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Thread: Genetic test for heart disease risk rolled out in UK

  1. #1
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    Genetic test for heart disease risk rolled out in UK

    A test for a preventable form of heart disease is being rolled out in the UK. The DNA blood test aims to spot the one in 500 people in the UK who have familial hypercholesterolaemia (FH), an inherited condition that greatly increases a person's heart attack risk. Left undiagnosed, up to half of people with FH will develop heart disease before they are 60. Early treatment can bring risk down to a normal level...

    The British Heart Foundation is funding 1m to pay for nurses so that testing can be extended to eight NHS trusts across England and Scotland, after a successful pilot scheme in Wales.

    They are:

    Royal Brompton and Harefield NHS Trust
    Royal Free London NHS Foundation Trust
    South Yorkshire Cardiothoracic Centre
    Greater Manchester and Cheshire Cardiac and Stroke Network
    University Hospitals Bristol NHS Foundation Trust
    City Hospitals Sunderland NHS Foundation Trust
    NHS Grampian/North of Scotland Cardiac Network
    University Hospital Southampton NHS Foundation Trust

    Some parts of the UK, such as the East of England, will not have access to nearby testing services, however.

  2. The Following 8 Users Say Thank You to Jean M For This Useful Post:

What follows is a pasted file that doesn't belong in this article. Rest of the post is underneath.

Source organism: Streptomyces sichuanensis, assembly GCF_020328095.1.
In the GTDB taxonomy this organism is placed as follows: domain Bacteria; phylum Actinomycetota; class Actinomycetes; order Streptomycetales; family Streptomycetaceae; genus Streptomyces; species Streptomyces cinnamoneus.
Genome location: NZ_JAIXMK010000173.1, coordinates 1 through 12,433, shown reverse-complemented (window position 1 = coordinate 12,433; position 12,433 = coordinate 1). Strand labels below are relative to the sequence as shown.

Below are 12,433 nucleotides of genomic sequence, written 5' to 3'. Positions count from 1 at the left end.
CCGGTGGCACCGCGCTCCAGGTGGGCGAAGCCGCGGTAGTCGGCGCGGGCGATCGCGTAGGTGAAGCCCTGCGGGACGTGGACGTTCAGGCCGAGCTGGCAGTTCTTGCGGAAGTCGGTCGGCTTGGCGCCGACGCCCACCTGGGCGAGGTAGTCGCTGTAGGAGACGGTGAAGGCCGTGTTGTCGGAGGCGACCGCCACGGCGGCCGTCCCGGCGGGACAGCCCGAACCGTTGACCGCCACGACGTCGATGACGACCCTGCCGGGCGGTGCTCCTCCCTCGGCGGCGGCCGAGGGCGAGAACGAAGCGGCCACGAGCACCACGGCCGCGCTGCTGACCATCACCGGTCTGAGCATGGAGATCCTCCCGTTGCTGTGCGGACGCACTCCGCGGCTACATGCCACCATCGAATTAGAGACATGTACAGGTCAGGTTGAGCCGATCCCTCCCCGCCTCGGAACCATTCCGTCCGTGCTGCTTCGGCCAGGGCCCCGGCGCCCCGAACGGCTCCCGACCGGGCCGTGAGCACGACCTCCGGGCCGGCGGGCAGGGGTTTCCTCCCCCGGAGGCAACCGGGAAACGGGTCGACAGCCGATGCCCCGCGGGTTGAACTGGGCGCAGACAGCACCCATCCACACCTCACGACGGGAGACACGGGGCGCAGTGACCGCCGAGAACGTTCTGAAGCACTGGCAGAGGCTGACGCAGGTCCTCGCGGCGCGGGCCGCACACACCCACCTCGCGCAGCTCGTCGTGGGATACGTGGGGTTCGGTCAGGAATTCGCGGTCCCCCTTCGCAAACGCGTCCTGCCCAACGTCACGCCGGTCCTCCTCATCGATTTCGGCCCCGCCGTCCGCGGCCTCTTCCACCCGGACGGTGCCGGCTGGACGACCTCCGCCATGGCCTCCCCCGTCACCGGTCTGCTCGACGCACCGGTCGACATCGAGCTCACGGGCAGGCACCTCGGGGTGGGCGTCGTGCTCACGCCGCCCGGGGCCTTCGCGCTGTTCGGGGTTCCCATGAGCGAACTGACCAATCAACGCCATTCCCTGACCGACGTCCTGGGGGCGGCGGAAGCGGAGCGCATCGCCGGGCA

AJL (05-28-2014),  basque (05-30-2014),  DMXX (05-29-2014),  ilmari (05-28-2014),  Mandoos (06-18-2014),  R.Rocca (05-28-2014),  rms2 (05-31-2014),  WayOut West (05-30-2014)

  3. #2
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    Familial hypercholesterolaemia is, in basic terms, caused by a mutation on the "bad fat" (LDL) receptors in the body, meaning they accumulate in the blood stream. This bumps up the chance of atheroma formation, which leads to a bigger chance of cardiovascular accidents (heart attacks/MI's, strokes etc.).

    It is a massive concern in the UK for two reasons;
    1) Its' frequency is pretty high in the country. The 1 in 500 prevalence is a national average. I've been told by doctors who've worked in the Southwest it's more common there than that figure indicates. Additionally, they attributed it to the Celtic-speaking populations of the Isles.
    2) The condition's pathophysiology renders the most common group of cholesterol lowering drugs (statins) pretty much useless in cases where patients have two copies of the mutation (homozygous familial hypercholesterolaemia), as they work on LDL receptors. If they're "broke" in the first place, the statins can't work their magic on them.

    Most people with familial hypercholesterolaemia are heterozygous, meaning early intervention with conservative and pharmacological management greatly minimises their chances of having cardiovascular accidents.

    Initiatives like this are fantastic. I am due to study clinical genetics on top of my core medic training next year and I am very satisfied to see the NHS pro-actively combine epidemiological and pharmacological data with a plan that will benefit a massive proportion of the country's population. I'm not of native Isles extraction and have naturally low LDL, so my enthusiasm is purely selfless.

  4. The Following 6 Users Say Thank You to DMXX For This Useful Post:

     AJL (05-29-2014),  basque (05-30-2014),  Jean M (05-29-2014),  Mandoos (06-18-2014),  rms2 (05-31-2014),  WayOut West (05-30-2014)

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